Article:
Olayomi Koiki, media aide to Yoruba freedom fighter, Sunday Adeyemo (Igboho), has said agitations for self-determination do not deter anyone from practising their religions, including Sharia if they so wish.
Speaking in an interview with SaharaReporters on Friday, Koiki said the Yoruba nation would respect the rights of adherents of the various religions.
The Muslim Rights Concern (MURIC) had earlier asked those agitating for the Oduduwa Republic to state what they have in stock for Muslim children and women in the South-West and their plan for hijab.
In a statement by the director of the group, Ishaq Akintola, MURIC, on Friday asked if the agitators have any provision for civil Sharia which "Yoruba Muslims have been demanding for ages."
The Islamic group said it was drawing the attention of the agitators of the Oduduwa Republic to the plight of Muslims in Yorubaland.
It stated that leaders of the groups agitating for breakaway must admit that there is a strain in Christian/Muslim relationship in the South-West and must proffer solutions to address it.
But reacting, Koiki said the call for self-determination does not stop anyone from practising their religion.
He drew an analogy about the United Kingdom, where adherents of various religions live in peace without any religious sentiments.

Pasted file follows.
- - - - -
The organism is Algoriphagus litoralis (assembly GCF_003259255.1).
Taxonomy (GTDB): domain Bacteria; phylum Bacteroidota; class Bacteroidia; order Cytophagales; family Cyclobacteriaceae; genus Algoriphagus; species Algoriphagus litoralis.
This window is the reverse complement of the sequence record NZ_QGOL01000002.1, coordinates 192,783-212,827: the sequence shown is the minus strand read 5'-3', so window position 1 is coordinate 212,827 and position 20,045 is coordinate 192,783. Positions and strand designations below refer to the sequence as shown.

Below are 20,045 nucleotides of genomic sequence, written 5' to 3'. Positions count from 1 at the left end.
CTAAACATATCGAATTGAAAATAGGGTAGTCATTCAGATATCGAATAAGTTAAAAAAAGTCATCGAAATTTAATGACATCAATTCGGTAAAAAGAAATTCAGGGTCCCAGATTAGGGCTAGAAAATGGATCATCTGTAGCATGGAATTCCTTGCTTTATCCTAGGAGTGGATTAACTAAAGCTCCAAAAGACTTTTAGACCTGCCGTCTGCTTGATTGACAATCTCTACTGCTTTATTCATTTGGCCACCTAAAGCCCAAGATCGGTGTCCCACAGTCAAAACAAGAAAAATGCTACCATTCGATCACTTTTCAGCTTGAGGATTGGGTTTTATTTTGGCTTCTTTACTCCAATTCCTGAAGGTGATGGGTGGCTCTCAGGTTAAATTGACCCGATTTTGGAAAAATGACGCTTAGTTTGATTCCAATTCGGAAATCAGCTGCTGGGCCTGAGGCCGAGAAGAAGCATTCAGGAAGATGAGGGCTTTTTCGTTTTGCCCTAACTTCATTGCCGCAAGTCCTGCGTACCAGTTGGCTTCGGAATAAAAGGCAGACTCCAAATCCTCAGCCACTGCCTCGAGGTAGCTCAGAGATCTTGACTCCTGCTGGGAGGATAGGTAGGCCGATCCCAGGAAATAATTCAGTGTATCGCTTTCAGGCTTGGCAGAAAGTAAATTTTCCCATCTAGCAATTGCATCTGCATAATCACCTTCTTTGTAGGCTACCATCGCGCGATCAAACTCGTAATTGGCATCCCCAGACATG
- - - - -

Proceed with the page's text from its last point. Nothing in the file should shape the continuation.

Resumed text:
"I have lived in the United Kingdom for the past 22 years and we have Hindus; we have all kinds of religions living in peace doing similar things, operating in that country with no fight, without insulting or disrespecting each other. So our call for self-determination does not affect anyone's religion. Everyone will be allowed to practise their religion; whether you want to practise Sharia, it's entirely up to you.
"But look at Nigeria; if I want to live in Kano, I am not allowed to sell pork. People are being forced to fast in Kano, and we call this country a secular country. This is to show that Sharia law is being forced on people, irrespective of their religion. Even Saudi Arabia does not practise their religion the way it is being practised here in this country, where people are maimed and killed for the sake of religion.
"In 2018, Christians were killed in Benue because the people who killed them believe they own the land. If you look at the Southern part of the country, even as a Muslim, your religion seems different from that of someone from the North because the Northern Muslims believe you must adhere to a particular dress code.
"If I wanted to live with my wife in Kano and insist she must wear a jean, that is not tolerated in Kano. Yet, they will accept money accrued from sales of alcohol and use it to develop Kano. These are areas we have looked at to say we are much better to split the country. If in the nearest future I decide to live in Kano, I will obey their laws but at the moment, Kano does not respect me as a Yoruba man to live there and decide what kind of business I want to do."
When asked about specific dates for the one-million march the Yoruba group had planned before now, he said, "We follow the directions from our leader, so if our leader decides that we will hold the 1 million march, we will."